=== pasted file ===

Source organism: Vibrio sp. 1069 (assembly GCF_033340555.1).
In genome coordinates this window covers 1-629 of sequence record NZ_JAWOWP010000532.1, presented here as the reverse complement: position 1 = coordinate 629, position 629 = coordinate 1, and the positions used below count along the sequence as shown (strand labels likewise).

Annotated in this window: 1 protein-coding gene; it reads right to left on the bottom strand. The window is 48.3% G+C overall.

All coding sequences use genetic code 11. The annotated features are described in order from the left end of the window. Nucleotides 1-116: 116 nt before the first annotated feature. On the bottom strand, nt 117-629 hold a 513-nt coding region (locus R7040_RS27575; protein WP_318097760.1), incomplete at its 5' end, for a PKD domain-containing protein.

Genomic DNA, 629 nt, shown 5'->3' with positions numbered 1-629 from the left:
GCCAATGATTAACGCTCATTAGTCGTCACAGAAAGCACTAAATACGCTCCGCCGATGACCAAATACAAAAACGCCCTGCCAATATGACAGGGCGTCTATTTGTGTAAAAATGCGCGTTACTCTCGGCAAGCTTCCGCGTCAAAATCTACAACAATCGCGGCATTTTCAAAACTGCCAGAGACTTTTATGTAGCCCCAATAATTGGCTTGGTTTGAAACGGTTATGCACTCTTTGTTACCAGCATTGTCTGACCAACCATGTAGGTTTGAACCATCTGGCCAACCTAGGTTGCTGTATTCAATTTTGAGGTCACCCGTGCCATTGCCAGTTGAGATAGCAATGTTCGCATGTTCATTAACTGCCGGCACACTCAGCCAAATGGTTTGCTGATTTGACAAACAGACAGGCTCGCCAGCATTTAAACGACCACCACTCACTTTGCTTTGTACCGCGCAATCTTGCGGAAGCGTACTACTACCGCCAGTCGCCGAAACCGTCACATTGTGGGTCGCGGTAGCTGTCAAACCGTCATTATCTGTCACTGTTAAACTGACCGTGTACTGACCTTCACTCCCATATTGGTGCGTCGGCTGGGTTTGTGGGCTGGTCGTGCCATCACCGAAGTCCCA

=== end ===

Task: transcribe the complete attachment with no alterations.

Source organism: Vibrio sp. 1069 (assembly GCF_033340555.1).
In genome coordinates this window covers 1-629 of sequence record NZ_JAWOWP010000532.1, presented here as the reverse complement: position 1 = coordinate 629, position 629 = coordinate 1, and the positions used below count along the sequence as shown (strand labels likewise).

Annotated in this window: 1 protein-coding gene; it reads right to left on the bottom strand. The window is 48.3% G+C overall.

All coding sequences use genetic code 11. The annotated features are described in order from the left end of the window. Nucleotides 1-116: 116 nt before the first annotated feature. On the bottom strand, nt 117-629 hold a 513-nt coding region (locus R7040_RS27575; protein WP_318097760.1), incomplete at its 5' end, for a PKD domain-containing protein.

Genomic DNA, 629 nt, shown 5'->3' with positions numbered 1-629 from the left:
GCCAATGATTAACGCTCATTAGTCGTCACAGAAAGCACTAAATACGCTCCGCCGATGACCAAATACAAAAACGCCCTGCCAATATGACAGGGCGTCTATTTGTGTAAAAATGCGCGTTACTCTCGGCAAGCTTCCGCGTCAAAATCTACAACAATCGCGGCATTTTCAAAACTGCCAGAGACTTTTATGTAGCCCCAATAATTGGCTTGGTTTGAAACGGTTATGCACTCTTTGTTACCAGCATTGTCTGACCAACCATGTAGGTTTGAACCATCTGGCCAACCTAGGTTGCTGTATTCAATTTTGAGGTCACCCGTGCCATTGCCAGTTGAGATAGCAATGTTCGCATGTTCATTAACTGCCGGCACACTCAGCCAAATGGTTTGCTGATTTGACAAACAGACAGGCTCGCCAGCATTTAAACGACCACCACTCACTTTGCTTTGTACCGCGCAATCTTGCGGAAGCGTACTACTACCGCCAGTCGCCGAAACCGTCACATTGTGGGTCGCGGTAGCTGTCAAACCGTCATTATCTGTCACTGTTAAACTGACCGTGTACTGACCTTCACTCCCATATTGGTGCGTCGGCTGGGTTTGTGGGCTGGTCGTGCCATCACCGAAGTCCCA